“We found four of six we looked for that first night out and have been hooked ever since,” Barron says.
Barron likes the hobby so much, he even set up a cache of his own that people can find. He prefers using a dedicated GPS unit – it is more rugged and accurate than the units found in cell phones – and reminds people that it isn’t a competition, but something to do to explore.
Officials from Groundspeak, a Web development company that runs the geocaching Web site, they say since September 2000, the number of caches have grown from 75 in Oregon, to more than 1 million worldwide. They also estimate that between 3 and 4 million people actively take part in the hobby.
It all started in May 2000, when David Ullmer, a computer consultant wanted to test the accuracy of the recently opened to the public GPS system. He placed the first geocache at N 45° 17.460 W 122° 24.800 and then put a message on the Internet. Geocaching was born.
Now, someone like me, with an iPhone and a 5-year-old daughter, can punch in a ZIP code and find 10 urban caches near my home in Canby, Oregon. My first adventure into geocaching was fun, and at the end of the day I found one of the two caches we looked for. The one we found, ironically, was taped to the back of a ‘No Trespassing’ sign right off a public sidewalk. There is usually a hint – in this case it said there were “slim pickings” – which can help you find the hidden treasure. This cache didn’t have anything in it, but did have a sign up sheet, so you can show people you found the cache. We left some stickers in the cache for the next person, which is a tradition, if you take something, you leave something.
Barron says he has seen many parts of Oregon that he normally wouldn’t have seen if it wasn’t for his hobby, and even with his children now older, he still goes out exploring.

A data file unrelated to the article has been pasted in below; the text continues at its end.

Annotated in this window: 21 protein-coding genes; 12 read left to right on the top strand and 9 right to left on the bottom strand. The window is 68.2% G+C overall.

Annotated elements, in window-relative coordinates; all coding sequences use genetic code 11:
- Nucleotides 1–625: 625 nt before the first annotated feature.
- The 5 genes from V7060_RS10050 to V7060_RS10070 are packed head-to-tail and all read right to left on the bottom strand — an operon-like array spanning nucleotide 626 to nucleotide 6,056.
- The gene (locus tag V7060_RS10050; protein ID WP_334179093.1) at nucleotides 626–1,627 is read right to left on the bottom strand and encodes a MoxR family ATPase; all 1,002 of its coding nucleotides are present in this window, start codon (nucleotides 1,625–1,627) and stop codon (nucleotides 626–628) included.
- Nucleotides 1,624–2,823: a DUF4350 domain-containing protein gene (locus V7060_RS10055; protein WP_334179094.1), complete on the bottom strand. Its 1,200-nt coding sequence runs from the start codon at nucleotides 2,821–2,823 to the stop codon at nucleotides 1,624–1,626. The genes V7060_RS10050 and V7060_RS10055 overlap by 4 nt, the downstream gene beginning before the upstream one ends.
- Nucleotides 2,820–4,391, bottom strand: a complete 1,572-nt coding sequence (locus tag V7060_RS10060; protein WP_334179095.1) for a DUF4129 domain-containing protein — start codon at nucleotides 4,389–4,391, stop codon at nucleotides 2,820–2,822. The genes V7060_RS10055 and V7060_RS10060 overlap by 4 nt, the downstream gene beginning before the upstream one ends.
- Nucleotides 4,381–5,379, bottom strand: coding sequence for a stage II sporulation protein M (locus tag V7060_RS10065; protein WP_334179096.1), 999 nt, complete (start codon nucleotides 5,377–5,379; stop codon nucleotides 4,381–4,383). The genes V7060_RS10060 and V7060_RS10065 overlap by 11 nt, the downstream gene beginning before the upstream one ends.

“There are all kinds of geocaches for all different kinds of people,” Barron says. “There are puzzle caches, urban caches, caches that involve long hikes, well camoed caches that are hard to find and caches that once you get your feet wet you’ll be able to spot there hiding place as soon as you get out of the car and see where the needle is pointing. Try them all. If you don’t particularly enjoy hunting one type of cache or another, that’s OK. Hunt the ones you like and leave others to have fun hunting the ones they enjoy.”
About the geocaching: It’s a hide and seek treasure hunt using a handheld GPS device and your wits. There are more than 1 million geocaches worldwide and Oregon is home to several thousand. Whether you want to sign up for an account on www.geocaching.com or simply use an iPhone application, geocaching is a unique way to discover areas around Oregon. The caches range in difficulty from very easy to hard, in both the level of investigation needed to find them and the effort you have to put in to get there. Some are urban caches which are simple walks around a residential neighborhood and others can be found in state parks.
What to bring: First off a GPS is a requirement, whether that is in your phone or a handheld device. Secondly, make sure to wear weather appropriate clothing and depending on the type of cache you are looking for, make sure you always bring enough water, and comfortable shoes. Also, don’t forget your sense of discovery and adventure.
Season: You can geocache year round, but Fall and Winter in Oregon can be rather wet and cold.
Tips: www.geocaching.com offers these tips:
1. If you take something from a cache, replace it with something else.
2. Cache in, trash out. If you see trash, pick it up.
3. Always get permission if you find a cache is on private property.
4. Always let someone know where you are going, especially if the cache is in a wilderness area or state park.
5. Don’t put yourself or others in harms way.
6. Caches are intended to be enjoyed by people of all ages.
7. Review cache requirements and guidelines before heading out.
8. Pack any needed supplies such as water, food, and extra clothing.
9. Make sure you have extra batteries.
10. It never hurts to carry a compass.
Story by Patrick Johnson, a free-lance writer based in Canby, OR.
Photos courtesy of Kevin Barron.